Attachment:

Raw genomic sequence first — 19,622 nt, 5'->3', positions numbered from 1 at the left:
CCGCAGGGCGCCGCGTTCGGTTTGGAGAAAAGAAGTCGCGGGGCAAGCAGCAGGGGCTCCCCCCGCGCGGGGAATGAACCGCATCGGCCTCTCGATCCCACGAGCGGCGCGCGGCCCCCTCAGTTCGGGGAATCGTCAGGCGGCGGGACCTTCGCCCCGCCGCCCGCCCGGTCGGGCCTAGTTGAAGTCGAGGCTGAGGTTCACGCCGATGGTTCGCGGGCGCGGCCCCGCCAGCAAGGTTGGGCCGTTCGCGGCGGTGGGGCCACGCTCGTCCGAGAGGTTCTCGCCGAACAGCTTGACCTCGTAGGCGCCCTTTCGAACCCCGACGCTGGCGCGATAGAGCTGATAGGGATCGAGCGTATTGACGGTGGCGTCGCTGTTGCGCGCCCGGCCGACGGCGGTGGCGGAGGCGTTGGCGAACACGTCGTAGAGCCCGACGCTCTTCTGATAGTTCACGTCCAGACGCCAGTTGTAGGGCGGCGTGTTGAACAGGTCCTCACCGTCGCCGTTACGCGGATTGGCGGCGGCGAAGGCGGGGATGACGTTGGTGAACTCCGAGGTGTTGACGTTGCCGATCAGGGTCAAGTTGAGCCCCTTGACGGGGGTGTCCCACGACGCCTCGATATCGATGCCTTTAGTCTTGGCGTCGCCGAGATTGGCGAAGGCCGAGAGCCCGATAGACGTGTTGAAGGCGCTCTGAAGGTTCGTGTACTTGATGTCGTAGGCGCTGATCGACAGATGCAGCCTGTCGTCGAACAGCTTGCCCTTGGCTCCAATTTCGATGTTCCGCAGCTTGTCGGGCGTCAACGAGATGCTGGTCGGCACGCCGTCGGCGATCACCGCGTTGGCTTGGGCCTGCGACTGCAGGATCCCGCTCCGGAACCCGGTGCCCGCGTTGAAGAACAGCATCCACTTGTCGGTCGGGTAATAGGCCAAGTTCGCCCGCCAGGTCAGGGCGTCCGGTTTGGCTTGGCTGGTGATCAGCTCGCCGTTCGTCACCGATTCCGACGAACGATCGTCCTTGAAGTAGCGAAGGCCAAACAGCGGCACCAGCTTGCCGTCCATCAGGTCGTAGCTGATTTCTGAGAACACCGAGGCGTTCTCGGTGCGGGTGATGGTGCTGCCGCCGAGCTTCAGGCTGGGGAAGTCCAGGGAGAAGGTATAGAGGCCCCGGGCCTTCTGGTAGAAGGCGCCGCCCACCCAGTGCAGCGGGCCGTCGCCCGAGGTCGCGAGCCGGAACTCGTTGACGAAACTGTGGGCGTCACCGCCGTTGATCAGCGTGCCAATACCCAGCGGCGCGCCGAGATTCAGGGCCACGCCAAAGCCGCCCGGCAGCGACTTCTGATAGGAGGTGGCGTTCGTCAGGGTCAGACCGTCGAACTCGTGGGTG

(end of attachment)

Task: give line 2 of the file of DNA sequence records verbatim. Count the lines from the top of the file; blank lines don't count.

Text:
CCGCAGGGCGCCGCGTTCGGTTTGGAGAAAAGAAGTCGCGGGGCAAGCAGCAGGGGCTCCCCCCGCGCGGGGAATGAACCGCATCGGCCTCTCGATCCCACGAGCGGCGCGCGGCCCCCTCAGTTCGGGGAATCGTCAGGCGGCGGGACCTTCGCCCCGCCGCCCGCCCGGTCGGGCCTAGTTGAAGTCGAGGCTGAGGTTCACGCCGATGGTTCGCGGGCGCGGCCCCGCCAGCAAGGTTGGGCCGTTCGCGGCGGTGGGGCCACGCTCGTCCGAGAGGTTCTCGCCGAACAGCTTGACCTCGTAGGCGCCCTTTCGAACCCCGACGCTGGCGCGATAGAGCTGATAGGGATCGAGCGTATTGACGGTGGCGTCGCTGTTGCGCGCCCGGCCGACGGCGGTGGCGGAGGCGTTGGCGAACACGTCGTAGAGCCCGACGCTCTTCTGATAGTTCACGTCCAGACGCCAGTTGTAGGGCGGCGTGTTGAACAGGTCCTCACCGTCGCCGTTACGCGGATTGGCGGCGGCGAAGGCGGGGATGACGTTGGTGAACTCCGAGGTGTTGACGTTGCCGATCAGGGTCAAGTTGAGCCCCTTGACGGGGGTGTCCCACGACGCCTCGATATCGATGCCTTTAGTCTTGGCGTCGCCGAGATTGGCGAAGGCCGAGAGCCCGATAGACGTGTTGAAGGCGCTCTGAAGGTTCGTGTACTTGATGTCGTAGGCGCTGATCGACAGATGCAGCCTGTCGTCGAACAGCTTGCCCTTGGCTCCAATTTCGATGTTCCGCAGCTTGTCGGGCGTCAACGAGATGCTGGTCGGCACGCCGTCGGCGATCACCGCGTTGGCTTGGGCCTGCGACTGCAGGATCCCGCTCCGGAACCCGGTGCCCGCGTTGAAGAACAGCATCCACTTGTCGGTCGGGTAATAGGCCAAGTTCGCCCGCCAGGTCAGGGCGTCCGGTTTGGCTTGGCTGGTGATCAGCTCGCCGTTCGTCACCGATTCCGACGAACGATCGTCCTTGAAGTAGCGAAGGCCAAACAGCGGCACCAGCTTGCCGTCCATCAGGTCGTAGCTGATTTCTGAGAACACCGAGGCGTTCTCGGTGCGGGTGATGGTGCTGCCGCCGAGCTTCAGGCTGGGGAAGTCCAGGGAGAAGGTATAGAGGCCCCGGGCCTTCTGGTAGAAGGCGCCGCCCACCCAGTGCAGCGGGCCGTCGCCCGAGGTCGCGAGCCGGAACTCGTTGACGAAACTGTGGGCGTCACCGCCGTTGATCAGCGTGCCAATACCCAGCGGCGCGCCGAGATTCAGGGCCACGCCAAAGCCGCCCGGCAGCGACTTCTGATAGGAGGTGGCGTTCGTCAGGGTCAGACCGTCGAACTCGTGGGTG